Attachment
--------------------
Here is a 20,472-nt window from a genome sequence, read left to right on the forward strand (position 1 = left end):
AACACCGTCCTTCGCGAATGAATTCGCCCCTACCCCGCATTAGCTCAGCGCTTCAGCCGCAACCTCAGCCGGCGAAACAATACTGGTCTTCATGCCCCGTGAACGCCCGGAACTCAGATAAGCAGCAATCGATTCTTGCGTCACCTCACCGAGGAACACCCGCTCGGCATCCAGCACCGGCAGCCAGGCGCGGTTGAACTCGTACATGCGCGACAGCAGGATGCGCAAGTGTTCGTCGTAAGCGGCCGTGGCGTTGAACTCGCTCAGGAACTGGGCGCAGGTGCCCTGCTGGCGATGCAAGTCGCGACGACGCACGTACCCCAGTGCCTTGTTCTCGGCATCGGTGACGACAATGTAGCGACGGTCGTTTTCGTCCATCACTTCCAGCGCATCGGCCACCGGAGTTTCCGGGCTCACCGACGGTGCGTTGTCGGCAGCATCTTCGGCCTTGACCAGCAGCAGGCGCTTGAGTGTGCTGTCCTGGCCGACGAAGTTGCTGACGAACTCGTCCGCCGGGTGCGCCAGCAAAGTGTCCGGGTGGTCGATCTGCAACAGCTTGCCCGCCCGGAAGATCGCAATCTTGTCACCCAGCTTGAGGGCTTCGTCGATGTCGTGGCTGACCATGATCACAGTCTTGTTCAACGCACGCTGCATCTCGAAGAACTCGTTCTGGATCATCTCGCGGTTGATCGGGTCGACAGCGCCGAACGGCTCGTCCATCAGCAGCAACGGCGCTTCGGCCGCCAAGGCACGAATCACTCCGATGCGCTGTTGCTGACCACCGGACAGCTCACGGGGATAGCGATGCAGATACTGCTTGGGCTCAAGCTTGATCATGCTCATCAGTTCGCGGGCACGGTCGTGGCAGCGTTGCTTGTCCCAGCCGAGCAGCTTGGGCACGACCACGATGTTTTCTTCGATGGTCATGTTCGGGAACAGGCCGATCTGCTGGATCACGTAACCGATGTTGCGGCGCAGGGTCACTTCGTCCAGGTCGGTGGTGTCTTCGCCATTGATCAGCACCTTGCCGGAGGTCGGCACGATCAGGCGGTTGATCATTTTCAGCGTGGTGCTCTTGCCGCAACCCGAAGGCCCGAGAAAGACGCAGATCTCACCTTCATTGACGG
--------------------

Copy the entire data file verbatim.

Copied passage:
Here is a 20,472-nt window from a genome sequence, read left to right on the forward strand (position 1 = left end):
AACACCGTCCTTCGCGAATGAATTCGCCCCTACCCCGCATTAGCTCAGCGCTTCAGCCGCAACCTCAGCCGGCGAAACAATACTGGTCTTCATGCCCCGTGAACGCCCGGAACTCAGATAAGCAGCAATCGATTCTTGCGTCACCTCACCGAGGAACACCCGCTCGGCATCCAGCACCGGCAGCCAGGCGCGGTTGAACTCGTACATGCGCGACAGCAGGATGCGCAAGTGTTCGTCGTAAGCGGCCGTGGCGTTGAACTCGCTCAGGAACTGGGCGCAGGTGCCCTGCTGGCGATGCAAGTCGCGACGACGCACGTACCCCAGTGCCTTGTTCTCGGCATCGGTGACGACAATGTAGCGACGGTCGTTTTCGTCCATCACTTCCAGCGCATCGGCCACCGGAGTTTCCGGGCTCACCGACGGTGCGTTGTCGGCAGCATCTTCGGCCTTGACCAGCAGCAGGCGCTTGAGTGTGCTGTCCTGGCCGACGAAGTTGCTGACGAACTCGTCCGCCGGGTGCGCCAGCAAAGTGTCCGGGTGGTCGATCTGCAACAGCTTGCCCGCCCGGAAGATCGCAATCTTGTCACCCAGCTTGAGGGCTTCGTCGATGTCGTGGCTGACCATGATCACAGTCTTGTTCAACGCACGCTGCATCTCGAAGAACTCGTTCTGGATCATCTCGCGGTTGATCGGGTCGACAGCGCCGAACGGCTCGTCCATCAGCAGCAACGGCGCTTCGGCCGCCAAGGCACGAATCACTCCGATGCGCTGTTGCTGACCACCGGACAGCTCACGGGGATAGCGATGCAGATACTGCTTGGGCTCAAGCTTGATCATGCTCATCAGTTCGCGGGCACGGTCGTGGCAGCGTTGCTTGTCCCAGCCGAGCAGCTTGGGCACGACCACGATGTTTTCTTCGATGGTCATGTTCGGGAACAGGCCGATCTGCTGGATCACGTAACCGATGTTGCGGCGCAGGGTCACTTCGTCCAGGTCGGTGGTGTCTTCGCCATTGATCAGCACCTTGCCGGAGGTCGGCACGATCAGGCGGTTGATCATTTTCAGCGTGGTGCTCTTGCCGCAACCCGAAGGCCCGAGAAAGACGCAGATCTCACCTTCATTGACGG